IN THE UNITED STATES DISTRICT COURT FOR THE EASTERN DISTRICT OF CALIFORNIA
August 8, 2011
MICHAEL DEAN, PLAINTIFF,
JAN P. JOHNSON, DEFENDANT.
FINDINGS AND RECOMMENDATIONS
Plaintiff, Michael Dean, is proceeding in this action pro se and in forma pauperis pursuant to 28 U.S.C. § 1915. This matter was referred to the undersigned in accordance with Local Rule 72-302(c)(21) and 28 U.S.C. § 636(b)(1). Pending before the court is plaintiff's amended complaint.
Under 28 U.S.C. § 1915(e)(2), the court must dismiss the complaint at any time if the court determines that the pleading is frivolous or malicious, fails to state a claim on which relief may be granted, or seeks monetary relief against an immune defendant. A complaint is legally frivolous when it lacks an arguable basis in law or in fact. Neitzke v. Williams, 490 U.S. 319, 325 (1989); Franklin v. Murphy, 745 F.2d 1221, 1227-28 (9th Cir. 1984). Under this standard, a court must dismiss a complaint as frivolous where it is based on an indisputably meritless legal theory or where the factual contentions are clearly baseless. Neitzke, 490 U.S. at 327; 28 U.S.C. § 1915(e).
To state a claim on which relief may be granted, the plaintiff must allege "enough facts to state a claim to relief that is plausible on its face." Bell Atlantic Corp. v. Twombly, 550 U.S. 544, 570 (2007). In considering whether a complaint states a cognizable claim, the court accepts as true the material allegations in the complaint and construes the allegations in the light most favorable to the plaintiff. Hishon v. King & Spalding, 467 U.S. 69, 73 (1984); Hosp. Bldg. Co. v. Trustees of Rex Hosp., 425 U.S. 738, 740 (1976); Love v. United States, 915 F.2d 1242, 1245 (9th Cir. 1989). Pro se pleadings are held to a less stringent standard than those drafted by lawyers. Haines v. Kerner, 404 U.S. 519, 520 (1972). However, the court need not accept as true conclusory allegations, unreasonable inferences, or unwarranted deductions of fact. Western Mining Council v. Watt, 643 F.2d 618, 624 (9th Cir. 1981).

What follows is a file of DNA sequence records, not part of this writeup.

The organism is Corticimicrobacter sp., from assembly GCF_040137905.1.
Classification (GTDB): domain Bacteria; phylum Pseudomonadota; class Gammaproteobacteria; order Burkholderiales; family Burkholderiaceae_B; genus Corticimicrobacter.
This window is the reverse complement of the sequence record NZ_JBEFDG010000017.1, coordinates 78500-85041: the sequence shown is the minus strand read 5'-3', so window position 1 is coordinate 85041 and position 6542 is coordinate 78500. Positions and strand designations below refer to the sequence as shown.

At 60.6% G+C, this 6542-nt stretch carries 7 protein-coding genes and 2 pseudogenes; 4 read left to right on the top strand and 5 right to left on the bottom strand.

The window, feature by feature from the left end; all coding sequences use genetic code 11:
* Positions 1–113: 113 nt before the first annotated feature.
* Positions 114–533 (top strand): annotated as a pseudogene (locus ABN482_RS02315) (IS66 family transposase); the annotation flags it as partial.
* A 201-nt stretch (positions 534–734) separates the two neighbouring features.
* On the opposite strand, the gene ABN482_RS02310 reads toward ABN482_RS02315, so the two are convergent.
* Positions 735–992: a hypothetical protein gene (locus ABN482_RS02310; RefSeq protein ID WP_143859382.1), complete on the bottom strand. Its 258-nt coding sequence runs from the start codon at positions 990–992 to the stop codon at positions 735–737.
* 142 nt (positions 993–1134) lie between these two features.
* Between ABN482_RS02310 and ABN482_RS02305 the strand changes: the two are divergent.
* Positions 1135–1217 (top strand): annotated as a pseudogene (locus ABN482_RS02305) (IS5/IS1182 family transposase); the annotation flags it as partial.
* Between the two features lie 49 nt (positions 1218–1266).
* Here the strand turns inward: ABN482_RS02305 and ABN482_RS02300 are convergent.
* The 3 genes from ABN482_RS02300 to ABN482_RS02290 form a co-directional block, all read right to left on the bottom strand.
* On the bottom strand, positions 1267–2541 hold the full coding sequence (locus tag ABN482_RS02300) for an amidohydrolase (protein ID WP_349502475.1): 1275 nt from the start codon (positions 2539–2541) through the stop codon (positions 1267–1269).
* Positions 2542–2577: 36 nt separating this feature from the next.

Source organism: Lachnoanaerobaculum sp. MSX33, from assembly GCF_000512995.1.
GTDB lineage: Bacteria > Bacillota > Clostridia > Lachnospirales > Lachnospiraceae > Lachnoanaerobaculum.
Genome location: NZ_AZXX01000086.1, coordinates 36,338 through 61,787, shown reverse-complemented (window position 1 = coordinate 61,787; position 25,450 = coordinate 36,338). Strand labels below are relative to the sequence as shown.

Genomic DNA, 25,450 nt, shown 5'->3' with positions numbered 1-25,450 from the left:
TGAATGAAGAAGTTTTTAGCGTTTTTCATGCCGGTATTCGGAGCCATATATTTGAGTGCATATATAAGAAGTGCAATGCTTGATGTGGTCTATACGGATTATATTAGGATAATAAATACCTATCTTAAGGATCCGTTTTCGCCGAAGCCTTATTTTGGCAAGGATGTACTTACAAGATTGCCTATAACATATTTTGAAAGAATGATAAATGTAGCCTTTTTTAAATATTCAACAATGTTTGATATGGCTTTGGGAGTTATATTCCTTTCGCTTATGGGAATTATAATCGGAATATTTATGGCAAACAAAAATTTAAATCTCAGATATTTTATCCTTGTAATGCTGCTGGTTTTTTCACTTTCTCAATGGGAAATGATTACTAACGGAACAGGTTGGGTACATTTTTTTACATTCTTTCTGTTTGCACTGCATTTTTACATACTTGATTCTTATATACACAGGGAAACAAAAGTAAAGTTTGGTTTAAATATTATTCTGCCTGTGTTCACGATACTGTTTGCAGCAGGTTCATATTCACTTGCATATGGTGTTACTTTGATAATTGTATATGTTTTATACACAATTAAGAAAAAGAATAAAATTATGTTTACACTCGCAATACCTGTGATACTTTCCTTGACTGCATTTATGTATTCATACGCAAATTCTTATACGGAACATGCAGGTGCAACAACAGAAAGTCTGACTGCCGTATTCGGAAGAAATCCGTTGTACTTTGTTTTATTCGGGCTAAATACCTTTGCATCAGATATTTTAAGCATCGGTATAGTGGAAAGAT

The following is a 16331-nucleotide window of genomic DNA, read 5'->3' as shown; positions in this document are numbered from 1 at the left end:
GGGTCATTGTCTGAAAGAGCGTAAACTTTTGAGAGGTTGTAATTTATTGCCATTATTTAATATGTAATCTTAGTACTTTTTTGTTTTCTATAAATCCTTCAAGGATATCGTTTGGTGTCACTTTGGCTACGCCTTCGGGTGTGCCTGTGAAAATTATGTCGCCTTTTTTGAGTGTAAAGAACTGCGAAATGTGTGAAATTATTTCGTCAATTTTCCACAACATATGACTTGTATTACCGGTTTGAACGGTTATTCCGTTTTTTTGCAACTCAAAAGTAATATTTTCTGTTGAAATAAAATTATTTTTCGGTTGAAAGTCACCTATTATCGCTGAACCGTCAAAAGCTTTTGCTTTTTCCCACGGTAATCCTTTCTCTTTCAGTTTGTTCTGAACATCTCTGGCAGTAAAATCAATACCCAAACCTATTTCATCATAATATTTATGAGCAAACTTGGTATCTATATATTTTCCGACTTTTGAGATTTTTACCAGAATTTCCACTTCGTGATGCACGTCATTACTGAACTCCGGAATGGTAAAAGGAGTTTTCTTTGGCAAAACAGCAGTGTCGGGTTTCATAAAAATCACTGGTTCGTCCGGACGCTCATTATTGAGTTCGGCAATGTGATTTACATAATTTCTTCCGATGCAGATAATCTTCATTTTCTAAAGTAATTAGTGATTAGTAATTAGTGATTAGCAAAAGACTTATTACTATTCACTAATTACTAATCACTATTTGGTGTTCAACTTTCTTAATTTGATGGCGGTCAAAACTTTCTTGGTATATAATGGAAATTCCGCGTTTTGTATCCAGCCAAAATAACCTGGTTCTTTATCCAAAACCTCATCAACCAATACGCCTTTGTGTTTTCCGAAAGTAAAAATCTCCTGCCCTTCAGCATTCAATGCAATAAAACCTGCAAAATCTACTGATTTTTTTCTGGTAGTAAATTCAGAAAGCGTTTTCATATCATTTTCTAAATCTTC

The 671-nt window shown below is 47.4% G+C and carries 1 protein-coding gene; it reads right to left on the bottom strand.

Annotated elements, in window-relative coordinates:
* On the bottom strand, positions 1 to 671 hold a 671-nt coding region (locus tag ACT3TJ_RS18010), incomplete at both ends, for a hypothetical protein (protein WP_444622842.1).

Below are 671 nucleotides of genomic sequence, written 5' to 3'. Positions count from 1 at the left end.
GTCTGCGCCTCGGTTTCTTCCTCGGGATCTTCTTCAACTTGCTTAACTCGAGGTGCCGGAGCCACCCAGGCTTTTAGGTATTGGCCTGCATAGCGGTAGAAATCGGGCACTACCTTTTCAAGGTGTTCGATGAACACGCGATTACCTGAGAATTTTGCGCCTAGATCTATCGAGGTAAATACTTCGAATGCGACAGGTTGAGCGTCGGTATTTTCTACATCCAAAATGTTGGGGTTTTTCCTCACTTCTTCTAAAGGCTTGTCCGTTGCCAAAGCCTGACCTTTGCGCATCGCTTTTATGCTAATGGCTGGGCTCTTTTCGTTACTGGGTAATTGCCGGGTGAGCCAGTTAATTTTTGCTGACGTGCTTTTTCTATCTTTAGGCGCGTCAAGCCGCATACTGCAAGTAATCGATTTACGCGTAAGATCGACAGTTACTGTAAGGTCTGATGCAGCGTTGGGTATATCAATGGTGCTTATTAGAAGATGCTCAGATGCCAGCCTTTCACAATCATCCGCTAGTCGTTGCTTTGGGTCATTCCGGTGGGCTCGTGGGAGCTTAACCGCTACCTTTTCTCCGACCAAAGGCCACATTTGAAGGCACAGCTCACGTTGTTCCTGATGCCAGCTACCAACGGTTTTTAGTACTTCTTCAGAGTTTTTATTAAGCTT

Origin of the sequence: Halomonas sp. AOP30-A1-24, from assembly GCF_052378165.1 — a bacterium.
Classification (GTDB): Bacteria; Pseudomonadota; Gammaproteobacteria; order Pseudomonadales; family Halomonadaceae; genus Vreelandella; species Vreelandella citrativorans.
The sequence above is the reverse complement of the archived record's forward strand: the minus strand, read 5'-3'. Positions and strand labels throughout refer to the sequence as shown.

The minimum requirements for a civil complaint in federal court are as follows: A pleading which sets forth a claim for relief . . . shall contain (1) a short and plain statement of the grounds upon which the court's jurisdiction depends . . . , (2) a short and plain statement of the claim showing that the pleader is entitled to relief, and (3) a demand for judgment for the relief the pleader seeks.
Fed. R. Civ. P. 8(a).
Here, plaintiff's amended complaint is deficient in several respects.*fn1 First, plaintiff's amended complaint does not contain a short and plain statement of the grounds upon which the court's jurisdiction depends. Federal courts are courts of limited jurisdiction and may adjudicate only those cases authorized by federal law. Kokkonen v. Guardian Life Ins. Co., 511 U.S. 375, 377 (1994); Willy v. Coastal Corp., 503 U.S. 131, 136-37 (1992).*fn2 "Federal courts are presumed to lack jurisdiction, 'unless the contrary appears affirmatively from the record.'" Casey v. Lewis, 4 F.3d 1516, 1519 (9th Cir. 1993) (quoting Bender v. Williamsport Area Sch. Dist., 475 U.S. 534, 546 (1986)). Because of the presumptive lack of jurisdiction, a plaintiff's complaint is required to contain "a short and plain statement of the grounds for the court's jurisdiction." Fed. R. Civ. P. 8(a). Lack of subject matter jurisdiction may be raised by the court at any time during the proceedings. Attorneys Trust v. Videotape Computer Prods., Inc., 93 F.3d 593, 594-95 (9th Cir. 1996). The burden of establishing jurisdiction rests upon plaintiff as the party asserting jurisdiction. Kokkonen, 511 U.S. at 377; see also Hagans v. Lavine, 415 U.S. 528, 543 (1974) (acknowledging that a claim may be dismissed for lack of jurisdiction if it is "so insubstantial, implausible, . . . or otherwise completely devoid of merit as not to involve a federal controversy within the jurisdiction of the District Court"); Bell v. Hood, 327 U.S. 678, 682-83 (1946) (recognizing that a claim is subject to dismissal for want of jurisdiction where it is "wholly insubstantial and frivolous" and so patently without merit as to justify dismissal for lack of jurisdiction ); Franklin v. Murphy, 745 F.2d 1221, 1227 n.6 (9th Cir. 1984) (holding that even "[a] paid complaint that is 'obviously frivolous' does not confer federal subject matter jurisdiction . . . and may be dismissed sua sponte before service of process.").
Second, the facts alleged in plaintiff's amended complaint read as follows in their entirety: